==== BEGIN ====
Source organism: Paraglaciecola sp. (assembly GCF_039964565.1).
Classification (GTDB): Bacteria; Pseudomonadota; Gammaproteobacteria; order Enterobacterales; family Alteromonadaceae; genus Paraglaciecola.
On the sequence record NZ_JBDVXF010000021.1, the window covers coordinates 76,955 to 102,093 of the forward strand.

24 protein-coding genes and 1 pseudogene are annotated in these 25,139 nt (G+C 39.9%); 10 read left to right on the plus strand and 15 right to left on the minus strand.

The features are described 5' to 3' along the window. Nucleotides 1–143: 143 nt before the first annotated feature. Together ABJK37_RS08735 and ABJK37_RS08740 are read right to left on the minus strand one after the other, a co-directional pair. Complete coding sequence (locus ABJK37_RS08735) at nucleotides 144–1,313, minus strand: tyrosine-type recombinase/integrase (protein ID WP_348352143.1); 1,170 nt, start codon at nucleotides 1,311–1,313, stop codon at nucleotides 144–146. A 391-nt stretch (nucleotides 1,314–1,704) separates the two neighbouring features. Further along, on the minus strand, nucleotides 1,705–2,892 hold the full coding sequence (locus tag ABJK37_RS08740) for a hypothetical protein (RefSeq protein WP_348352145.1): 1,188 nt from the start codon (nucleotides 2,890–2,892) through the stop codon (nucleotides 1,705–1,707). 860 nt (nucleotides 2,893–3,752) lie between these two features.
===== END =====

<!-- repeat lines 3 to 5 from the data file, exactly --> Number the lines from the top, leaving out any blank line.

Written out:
On the sequence record NZ_JBDVXF010000021.1, the window covers coordinates 76,955 to 102,093 of the forward strand.

24 protein-coding genes and 1 pseudogene are annotated in these 25,139 nt (G+C 39.9%); 10 read left to right on the plus strand and 15 right to left on the minus strand.

The features are described 5' to 3' along the window. Nucleotides 1–143: 143 nt before the first annotated feature. Together ABJK37_RS08735 and ABJK37_RS08740 are read right to left on the minus strand one after the other, a co-directional pair. Complete coding sequence (locus ABJK37_RS08735) at nucleotides 144–1,313, minus strand: tyrosine-type recombinase/integrase (protein ID WP_348352143.1); 1,170 nt, start codon at nucleotides 1,311–1,313, stop codon at nucleotides 144–146. A 391-nt stretch (nucleotides 1,314–1,704) separates the two neighbouring features. Further along, on the minus strand, nucleotides 1,705–2,892 hold the full coding sequence (locus tag ABJK37_RS08740) for a hypothetical protein (RefSeq protein WP_348352145.1): 1,188 nt from the start codon (nucleotides 2,890–2,892) through the stop codon (nucleotides 1,705–1,707). 860 nt (nucleotides 2,893–3,752) lie between these two features.